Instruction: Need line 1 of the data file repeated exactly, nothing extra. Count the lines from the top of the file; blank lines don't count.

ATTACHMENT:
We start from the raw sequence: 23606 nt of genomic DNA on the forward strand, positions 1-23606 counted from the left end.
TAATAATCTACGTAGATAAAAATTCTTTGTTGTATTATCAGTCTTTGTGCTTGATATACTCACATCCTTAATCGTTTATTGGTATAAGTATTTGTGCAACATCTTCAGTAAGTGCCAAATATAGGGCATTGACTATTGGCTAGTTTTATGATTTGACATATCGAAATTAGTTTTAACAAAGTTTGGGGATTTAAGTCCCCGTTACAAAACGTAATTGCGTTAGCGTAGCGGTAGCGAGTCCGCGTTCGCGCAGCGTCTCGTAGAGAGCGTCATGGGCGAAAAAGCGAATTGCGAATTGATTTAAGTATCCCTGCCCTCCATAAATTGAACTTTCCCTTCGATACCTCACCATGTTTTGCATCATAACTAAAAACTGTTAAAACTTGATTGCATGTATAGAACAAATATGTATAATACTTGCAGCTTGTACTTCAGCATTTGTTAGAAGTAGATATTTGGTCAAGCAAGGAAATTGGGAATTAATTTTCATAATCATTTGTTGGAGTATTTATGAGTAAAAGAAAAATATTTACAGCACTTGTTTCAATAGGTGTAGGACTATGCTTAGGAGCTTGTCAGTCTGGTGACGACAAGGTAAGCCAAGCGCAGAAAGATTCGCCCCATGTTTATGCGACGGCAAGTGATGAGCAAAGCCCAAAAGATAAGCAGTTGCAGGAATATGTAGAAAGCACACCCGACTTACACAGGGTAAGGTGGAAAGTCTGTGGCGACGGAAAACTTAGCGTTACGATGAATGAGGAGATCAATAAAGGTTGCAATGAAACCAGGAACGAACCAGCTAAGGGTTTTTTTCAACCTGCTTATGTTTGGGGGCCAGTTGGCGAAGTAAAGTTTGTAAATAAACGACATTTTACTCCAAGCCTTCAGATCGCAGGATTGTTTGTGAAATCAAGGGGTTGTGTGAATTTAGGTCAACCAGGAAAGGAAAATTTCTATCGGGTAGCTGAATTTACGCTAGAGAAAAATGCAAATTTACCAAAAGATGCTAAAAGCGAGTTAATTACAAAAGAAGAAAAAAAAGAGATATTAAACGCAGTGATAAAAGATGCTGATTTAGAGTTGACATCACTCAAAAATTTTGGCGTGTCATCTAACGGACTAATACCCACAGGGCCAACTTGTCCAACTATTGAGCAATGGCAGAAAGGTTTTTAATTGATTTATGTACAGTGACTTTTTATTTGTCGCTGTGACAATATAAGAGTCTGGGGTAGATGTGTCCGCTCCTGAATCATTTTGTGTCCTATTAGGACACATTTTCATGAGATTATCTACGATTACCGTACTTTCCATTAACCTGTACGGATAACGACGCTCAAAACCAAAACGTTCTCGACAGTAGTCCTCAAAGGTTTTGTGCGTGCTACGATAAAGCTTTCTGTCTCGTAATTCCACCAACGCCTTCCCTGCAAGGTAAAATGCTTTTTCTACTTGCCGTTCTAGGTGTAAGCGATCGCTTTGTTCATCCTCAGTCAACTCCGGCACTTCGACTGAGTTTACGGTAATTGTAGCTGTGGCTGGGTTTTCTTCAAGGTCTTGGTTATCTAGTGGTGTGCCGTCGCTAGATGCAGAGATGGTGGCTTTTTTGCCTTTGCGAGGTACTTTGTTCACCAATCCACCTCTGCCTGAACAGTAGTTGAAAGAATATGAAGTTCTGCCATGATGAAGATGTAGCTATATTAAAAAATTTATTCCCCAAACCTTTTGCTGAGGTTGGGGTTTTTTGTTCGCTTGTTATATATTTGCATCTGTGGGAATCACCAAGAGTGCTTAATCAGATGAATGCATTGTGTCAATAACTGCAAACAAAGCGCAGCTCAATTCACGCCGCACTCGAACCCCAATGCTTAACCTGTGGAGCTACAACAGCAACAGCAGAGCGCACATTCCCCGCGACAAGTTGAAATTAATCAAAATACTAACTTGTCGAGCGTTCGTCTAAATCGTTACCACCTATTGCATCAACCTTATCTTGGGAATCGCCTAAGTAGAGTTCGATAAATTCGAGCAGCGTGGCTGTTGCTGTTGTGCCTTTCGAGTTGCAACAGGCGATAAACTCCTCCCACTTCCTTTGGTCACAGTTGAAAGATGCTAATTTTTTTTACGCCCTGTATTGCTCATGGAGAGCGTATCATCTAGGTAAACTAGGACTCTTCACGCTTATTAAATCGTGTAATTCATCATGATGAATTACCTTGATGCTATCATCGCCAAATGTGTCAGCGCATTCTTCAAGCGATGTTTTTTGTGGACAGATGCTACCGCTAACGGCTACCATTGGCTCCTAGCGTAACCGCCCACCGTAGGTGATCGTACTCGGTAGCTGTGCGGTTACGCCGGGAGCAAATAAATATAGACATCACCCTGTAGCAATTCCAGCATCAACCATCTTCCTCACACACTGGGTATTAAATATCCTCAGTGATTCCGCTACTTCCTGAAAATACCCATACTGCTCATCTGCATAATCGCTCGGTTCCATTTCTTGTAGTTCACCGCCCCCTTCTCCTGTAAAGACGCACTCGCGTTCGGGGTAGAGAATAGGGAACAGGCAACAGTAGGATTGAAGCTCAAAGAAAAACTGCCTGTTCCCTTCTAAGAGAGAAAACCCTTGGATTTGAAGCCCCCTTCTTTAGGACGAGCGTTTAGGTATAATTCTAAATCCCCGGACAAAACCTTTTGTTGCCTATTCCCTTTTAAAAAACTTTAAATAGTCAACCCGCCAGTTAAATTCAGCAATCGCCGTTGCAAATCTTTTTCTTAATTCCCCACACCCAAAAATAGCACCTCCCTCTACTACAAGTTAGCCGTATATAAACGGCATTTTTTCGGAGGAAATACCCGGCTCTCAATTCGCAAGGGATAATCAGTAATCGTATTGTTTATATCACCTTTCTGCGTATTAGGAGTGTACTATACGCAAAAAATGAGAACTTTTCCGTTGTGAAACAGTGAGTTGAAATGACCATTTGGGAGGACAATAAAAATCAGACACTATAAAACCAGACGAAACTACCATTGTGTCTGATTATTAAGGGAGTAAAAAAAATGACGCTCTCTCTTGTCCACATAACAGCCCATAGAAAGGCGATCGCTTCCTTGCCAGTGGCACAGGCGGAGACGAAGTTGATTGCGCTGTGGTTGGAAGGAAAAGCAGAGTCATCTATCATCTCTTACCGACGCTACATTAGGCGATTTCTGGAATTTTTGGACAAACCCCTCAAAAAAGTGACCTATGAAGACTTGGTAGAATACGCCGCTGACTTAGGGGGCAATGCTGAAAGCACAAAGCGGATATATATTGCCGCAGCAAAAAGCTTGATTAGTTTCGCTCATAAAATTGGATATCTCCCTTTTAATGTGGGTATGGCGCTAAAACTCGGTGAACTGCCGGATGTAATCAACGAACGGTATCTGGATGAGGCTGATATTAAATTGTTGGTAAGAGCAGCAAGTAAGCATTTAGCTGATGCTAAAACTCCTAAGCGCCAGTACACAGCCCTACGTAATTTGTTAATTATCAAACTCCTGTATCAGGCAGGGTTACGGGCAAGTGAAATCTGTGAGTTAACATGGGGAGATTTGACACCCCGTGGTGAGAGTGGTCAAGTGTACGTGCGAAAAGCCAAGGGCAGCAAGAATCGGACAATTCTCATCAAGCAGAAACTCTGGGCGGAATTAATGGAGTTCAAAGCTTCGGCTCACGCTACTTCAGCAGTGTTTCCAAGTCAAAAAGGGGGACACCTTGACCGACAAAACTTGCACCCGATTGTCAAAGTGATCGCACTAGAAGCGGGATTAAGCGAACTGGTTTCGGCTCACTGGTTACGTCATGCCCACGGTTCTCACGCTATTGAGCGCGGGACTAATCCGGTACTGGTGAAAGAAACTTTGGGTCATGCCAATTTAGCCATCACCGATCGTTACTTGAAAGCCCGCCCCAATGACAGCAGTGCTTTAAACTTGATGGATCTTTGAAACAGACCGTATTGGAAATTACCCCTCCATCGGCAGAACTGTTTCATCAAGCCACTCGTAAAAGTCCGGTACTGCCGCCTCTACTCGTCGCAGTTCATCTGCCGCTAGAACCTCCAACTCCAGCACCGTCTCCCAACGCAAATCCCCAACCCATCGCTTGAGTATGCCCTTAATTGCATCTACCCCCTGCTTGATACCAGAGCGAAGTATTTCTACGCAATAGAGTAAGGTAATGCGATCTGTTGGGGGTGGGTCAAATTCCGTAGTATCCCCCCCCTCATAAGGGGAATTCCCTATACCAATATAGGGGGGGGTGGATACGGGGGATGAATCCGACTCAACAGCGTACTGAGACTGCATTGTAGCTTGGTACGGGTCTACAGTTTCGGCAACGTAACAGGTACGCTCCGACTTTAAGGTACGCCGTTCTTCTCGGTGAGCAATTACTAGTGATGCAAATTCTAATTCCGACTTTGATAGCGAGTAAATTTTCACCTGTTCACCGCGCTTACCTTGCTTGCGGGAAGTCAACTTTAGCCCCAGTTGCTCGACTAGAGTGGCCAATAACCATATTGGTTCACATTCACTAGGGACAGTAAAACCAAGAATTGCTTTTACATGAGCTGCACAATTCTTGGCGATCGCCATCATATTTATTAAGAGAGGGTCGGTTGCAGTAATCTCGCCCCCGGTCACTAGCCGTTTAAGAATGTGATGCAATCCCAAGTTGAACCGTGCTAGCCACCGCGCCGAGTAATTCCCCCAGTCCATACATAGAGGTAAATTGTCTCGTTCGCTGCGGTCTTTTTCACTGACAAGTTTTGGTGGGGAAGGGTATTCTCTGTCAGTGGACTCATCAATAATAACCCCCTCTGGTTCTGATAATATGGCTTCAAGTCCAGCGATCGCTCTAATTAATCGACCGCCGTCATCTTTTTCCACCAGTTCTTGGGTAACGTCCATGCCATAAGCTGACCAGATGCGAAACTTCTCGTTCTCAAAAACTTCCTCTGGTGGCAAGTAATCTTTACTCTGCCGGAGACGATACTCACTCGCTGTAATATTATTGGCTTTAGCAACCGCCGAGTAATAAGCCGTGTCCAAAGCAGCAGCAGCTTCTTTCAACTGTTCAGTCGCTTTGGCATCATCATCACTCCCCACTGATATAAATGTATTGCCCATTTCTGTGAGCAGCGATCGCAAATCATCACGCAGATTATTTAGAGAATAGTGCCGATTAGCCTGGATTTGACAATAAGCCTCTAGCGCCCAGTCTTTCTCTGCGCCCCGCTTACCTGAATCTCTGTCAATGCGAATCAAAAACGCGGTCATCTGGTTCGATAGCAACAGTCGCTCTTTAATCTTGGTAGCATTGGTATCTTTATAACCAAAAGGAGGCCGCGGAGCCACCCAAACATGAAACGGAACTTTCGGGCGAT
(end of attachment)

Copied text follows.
We start from the raw sequence: 23606 nt of genomic DNA on the forward strand, positions 1-23606 counted from the left end.